Building a Better Ontario

Feed Ontario recognizes that hunger is a symptom of poverty. Food banks exist across this province, not because there is a lack of food, but because many individuals do not have access to a sufficient income that allows them to afford all of their basic necessities.

Long-term policy solutions are key to not only ending hunger, but alleviating poverty – but these require time and collaboration from community leaders and all levels of government. Feed Ontario regularly meets with community stakeholders and political representatives to discuss its policy recommendations for addressing poverty and hunger. 

 

Recommendations for Change

Invest In Affordable Housing Via Construction, Repairs and a Portable Housing Benefit

Over 89 percent of food bank clients are rental or social housing tenants who spend more than 70 percent of their income on rent.  This leaves very little for other necessities like heat, hydro, transportation, medicine, and food.

We Support: A portable housing benefit to assist low-income individuals with the high cost of housing and investments in affordable housing construction and repair, as per provincial commitments made in the National Housing Strategy bilateral agreement.

Increase Social Assistance Rates To Reflect Today's Cost of Living

Almost 70 percent of adults that visit a food bank throughout the year cite social assistance as their primary source of income. This is a clear indication that these support programs do not provide sufficient income to afford all of the recipient’s most basic needs.

We Recommend:  Raising social assistance rates to reflect today’s cost of living.  Feed Ontario supports the recommended approach detailed in:  Income Security: A Roadmap for Change.

Improve the Support Programs and Benefits Available to Seniors

Senior citizens are one of the fasting group groups of food bank visitors in the province. With the cost of housing and living expenses rapidly increasing, individuals on a fixed income are finding it more and more difficult to afford their most basic necessities each month. 

We Recommend:  Removing barriers to accessing the full funds available through the Canada Pension Plan (CPP), Old Age Security (OAS), and the Guaranteed Income Supplement (GIS). To learn more, please visit our detailed recommendations in Hunger Report 2018.

Create Secure Employment

Over the last decade, there has been a significant rise in precarious employment. These jobs often do not offer benefits, have unpredictable schedules, and pay low wages. This makes it difficult, or even impossible, to afford all of their basic expenses each month. Many employed Ontarians are living paycheque to paycheque, and have no choice but to turn to food banks to fill the gap.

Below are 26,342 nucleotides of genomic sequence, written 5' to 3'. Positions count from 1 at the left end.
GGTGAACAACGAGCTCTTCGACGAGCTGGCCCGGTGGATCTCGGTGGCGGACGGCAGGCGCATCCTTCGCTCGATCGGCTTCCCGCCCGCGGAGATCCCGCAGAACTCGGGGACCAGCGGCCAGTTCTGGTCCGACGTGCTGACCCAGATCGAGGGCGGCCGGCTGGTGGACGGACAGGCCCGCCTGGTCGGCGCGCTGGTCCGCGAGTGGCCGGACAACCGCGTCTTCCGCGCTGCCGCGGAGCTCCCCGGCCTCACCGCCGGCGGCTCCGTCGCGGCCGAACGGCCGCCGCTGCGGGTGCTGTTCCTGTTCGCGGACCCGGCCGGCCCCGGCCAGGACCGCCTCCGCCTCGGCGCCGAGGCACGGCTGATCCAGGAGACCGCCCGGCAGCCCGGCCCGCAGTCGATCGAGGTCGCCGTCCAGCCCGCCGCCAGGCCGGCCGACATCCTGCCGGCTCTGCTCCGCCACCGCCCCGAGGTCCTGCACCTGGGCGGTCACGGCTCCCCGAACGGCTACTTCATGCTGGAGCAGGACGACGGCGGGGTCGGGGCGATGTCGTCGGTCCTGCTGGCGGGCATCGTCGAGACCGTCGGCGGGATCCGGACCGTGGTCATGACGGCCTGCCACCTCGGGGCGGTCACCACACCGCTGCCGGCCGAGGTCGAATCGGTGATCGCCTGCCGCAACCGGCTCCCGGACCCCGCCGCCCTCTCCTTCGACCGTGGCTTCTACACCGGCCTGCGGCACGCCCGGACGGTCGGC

We Recommend: Creating policies that ensures Ontario’s workers have sufficient income to afford their basic necessities each month, and save for unexpected expenses and retirement. 

Reinstate Ontario's Basic Income Pilot for its Intended Duration

In 2017, the Government of Ontario launched a Basic Income Pilot to investigate the viability of a guaranteed income benefit as a long-term solution to poverty.  This program was discontinued before its results could be determined.

We Recommend:  Reinstating Ontario’s Basic Income Pilot for its intended duration. Ensuring the complete investigation of this program is an invaluable opportunity and one that could serve as a foundation for building a more equitable society where all citizens have access to sufficient income for their basic needs and where no one goes hungry. To learn more about Ontario’s Basic Income project, please visit Hunger Report 2018

Farmer Tax Credit (Bill 36)

Ontario farmers who donate to local food banks and community meal programs are now eligible to receive a 25% tax credit based on the fair market value of the donated product!

Formerly the Ontario Association of Food Banks, Feed Ontario was instrumental in working with the agricultural community and MPP Bob Bailey (Sarnia-Lambton) to gain support on this initiative, which was passed in 2013 with all-party support.  Ontario is the first province in Canada to offer this tax credit.

 Read Our Fact Sheet

Learn More

Read our blogs on issues affecting food banks in Ontario

A Housing Benefit Would Reduce The Need For Food Banks

It is difficult to have a discussion about addressing poverty without talking about the issue of affordable housing. Access to...

The Importance of Data in Addressing Hunger

The Importance of Data in Addressing Hunger

Food insecurity is a simultaneously simple and complex problem. At its heart, despite many other contributing factors – such as...

Farmers Support Our Food Banks. Here’s How We Can Thank Them

Farming is a tough job: it demands of you long days and hard work, and the results can be quite...

Summer Hunger Is A Symptom Of A Persistently Flawed Food System

According to the Ella Fitzgerald and Louis Armstrong classic, in the summertime, living is easy — or at least, it’s...

1 2 3 4 5 6